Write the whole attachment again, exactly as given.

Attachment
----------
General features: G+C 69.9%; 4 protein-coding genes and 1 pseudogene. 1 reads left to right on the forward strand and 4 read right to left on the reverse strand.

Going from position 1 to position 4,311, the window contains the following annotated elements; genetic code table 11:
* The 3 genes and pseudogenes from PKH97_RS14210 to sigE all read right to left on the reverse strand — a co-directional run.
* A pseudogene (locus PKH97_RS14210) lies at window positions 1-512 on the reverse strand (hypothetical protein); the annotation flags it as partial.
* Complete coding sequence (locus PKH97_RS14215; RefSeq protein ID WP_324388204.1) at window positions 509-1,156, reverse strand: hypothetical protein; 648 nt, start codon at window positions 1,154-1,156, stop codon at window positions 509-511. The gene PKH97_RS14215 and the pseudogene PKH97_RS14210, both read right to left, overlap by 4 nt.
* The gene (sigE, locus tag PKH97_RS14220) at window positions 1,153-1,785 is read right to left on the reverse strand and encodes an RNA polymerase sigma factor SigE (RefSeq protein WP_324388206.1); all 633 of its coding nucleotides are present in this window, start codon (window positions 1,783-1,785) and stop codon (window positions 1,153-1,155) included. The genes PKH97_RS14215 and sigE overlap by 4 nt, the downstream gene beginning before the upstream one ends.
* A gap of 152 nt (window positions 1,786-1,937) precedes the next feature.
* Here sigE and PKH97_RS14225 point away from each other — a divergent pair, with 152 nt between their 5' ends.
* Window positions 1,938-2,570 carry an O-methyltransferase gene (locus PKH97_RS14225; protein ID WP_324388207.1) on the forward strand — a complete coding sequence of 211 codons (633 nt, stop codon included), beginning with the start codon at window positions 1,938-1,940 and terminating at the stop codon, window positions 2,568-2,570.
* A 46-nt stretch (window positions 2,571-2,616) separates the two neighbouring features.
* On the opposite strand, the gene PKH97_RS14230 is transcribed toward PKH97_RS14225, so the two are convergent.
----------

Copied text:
General features: G+C 69.9%; 4 protein-coding genes and 1 pseudogene. 1 reads left to right on the forward strand and 4 read right to left on the reverse strand.

Going from position 1 to position 4,311, the window contains the following annotated elements; genetic code table 11:
* The 3 genes and pseudogenes from PKH97_RS14210 to sigE all read right to left on the reverse strand — a co-directional run.
* A pseudogene (locus PKH97_RS14210) lies at window positions 1-512 on the reverse strand (hypothetical protein); the annotation flags it as partial.
* Complete coding sequence (locus PKH97_RS14215; RefSeq protein ID WP_324388204.1) at window positions 509-1,156, reverse strand: hypothetical protein; 648 nt, start codon at window positions 1,154-1,156, stop codon at window positions 509-511. The gene PKH97_RS14215 and the pseudogene PKH97_RS14210, both read right to left, overlap by 4 nt.
* The gene (sigE, locus tag PKH97_RS14220) at window positions 1,153-1,785 is read right to left on the reverse strand and encodes an RNA polymerase sigma factor SigE (RefSeq protein WP_324388206.1); all 633 of its coding nucleotides are present in this window, start codon (window positions 1,783-1,785) and stop codon (window positions 1,153-1,155) included. The genes PKH97_RS14215 and sigE overlap by 4 nt, the downstream gene beginning before the upstream one ends.
* A gap of 152 nt (window positions 1,786-1,937) precedes the next feature.
* Here sigE and PKH97_RS14225 point away from each other — a divergent pair, with 152 nt between their 5' ends.
* Window positions 1,938-2,570 carry an O-methyltransferase gene (locus PKH97_RS14225; protein ID WP_324388207.1) on the forward strand — a complete coding sequence of 211 codons (633 nt, stop codon included), beginning with the start codon at window positions 1,938-1,940 and terminating at the stop codon, window positions 2,568-2,570.
* A 46-nt stretch (window positions 2,571-2,616) separates the two neighbouring features.
* On the opposite strand, the gene PKH97_RS14230 is transcribed toward PKH97_RS14225, so the two are convergent.